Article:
Dr. Pendse has extensive experience as a successful and collaborative university leader. He joined the university from Brown University, where he served as vice president for computing and information services and chief information officer. He has also been a professor, researcher, teacher, and advisor to students.
Dr. Pendse’s successes include securing more than $21 million in external research grants, developing university courses, earning several teaching awards, and publishing numerous scholarly articles and papers co-authored by students.
Dr. Pendse holds a B.S. in electronics and communication engineering from Osmania University in Hyderabad, India. He received his M.S. and Ph.D. in electrical engineering from Wichita State University.
On Dec. 5, we hosted thought leaders from across campus to explore The Changing Nature of the Workforce. Thought leaders from across campus came together to discuss the changing nature of the workforce and how it’s impacting Michigan alumni, their careers, and overall educational programming efforts. This session provided an overview of how the traditional career development trajectory has and is continuing to change across the nation.
Topics covered included:
- Increase in flexible, freelance, and contract work arrangements
- Skill or competency versus degree-based recruiting
- Less time spent in positions with the average at 2-3 years
- Millennials and young alumni pivoting earlier and more often in their careers
On June 20, we hosted thought leaders from across campus to explore multiple aspects of lifelong learning. This ARC session provided a modern look at lifelong learning as well as suggestions on how you can easily incorporate aspects of online education into your alumni engagement work (e.g., Alumni Education Gateway). We learned things from faculty who are newly entering the digital space as well as veterans who have internationally popular MOOCs. The panel also included faculty and staff discussing their strategies for sharing educational content with U-M alumni.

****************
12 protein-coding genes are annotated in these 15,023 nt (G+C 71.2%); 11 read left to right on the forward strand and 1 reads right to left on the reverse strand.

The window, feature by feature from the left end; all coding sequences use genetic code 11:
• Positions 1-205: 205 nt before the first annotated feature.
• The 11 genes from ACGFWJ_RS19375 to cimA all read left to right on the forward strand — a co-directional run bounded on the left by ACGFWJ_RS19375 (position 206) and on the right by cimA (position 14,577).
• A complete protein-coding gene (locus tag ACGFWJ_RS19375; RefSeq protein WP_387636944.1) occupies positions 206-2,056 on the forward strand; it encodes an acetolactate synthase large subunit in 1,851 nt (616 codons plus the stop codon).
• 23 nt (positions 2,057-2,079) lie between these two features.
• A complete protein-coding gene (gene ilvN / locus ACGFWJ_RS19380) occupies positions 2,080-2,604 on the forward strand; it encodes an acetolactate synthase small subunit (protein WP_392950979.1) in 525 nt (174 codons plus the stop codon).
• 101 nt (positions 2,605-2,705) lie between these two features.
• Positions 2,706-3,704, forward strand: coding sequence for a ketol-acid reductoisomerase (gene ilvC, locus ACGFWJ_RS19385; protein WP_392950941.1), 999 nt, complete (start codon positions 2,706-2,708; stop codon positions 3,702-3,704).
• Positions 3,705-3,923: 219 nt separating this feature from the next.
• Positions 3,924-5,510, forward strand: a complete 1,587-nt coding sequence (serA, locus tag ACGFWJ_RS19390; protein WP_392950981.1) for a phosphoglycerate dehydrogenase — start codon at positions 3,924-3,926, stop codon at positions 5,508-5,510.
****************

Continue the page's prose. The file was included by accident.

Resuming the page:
Resources from Academic Innovation and the Alumni Association’s Alumni Education Gateway (AEG) were reviewed. ARC members were encouraged to use campus resources, including the AEG Toolkit and sending content for the AEG.
Katie Doyle shared her reasons for recently embracing digital learning and how the School of Social Work is intentionally creating in-person experiences, online courses, and blending the two.
Connie Lareau reviewed some of the thinking behind Executive Education’s strategy for online learners. She also shared a potential flipped classroom approach to Executive Education, where students learn the concepts first and work together to solve real-world problems.
Dr. Chuck Severance discussed Michigan’s involvement in creating the first digital course platform as well as online courses today. He emphasized the importance of the user experience and relationship building within the digital space. Future opportunities in lifelong learning include creating assessments that require learners to master the content, instead of gaming multiple choice tests; creating digital patients to help train students and keep real patients safe; and finding effective ways to bring learning opportunities across interdisciplinary spaces.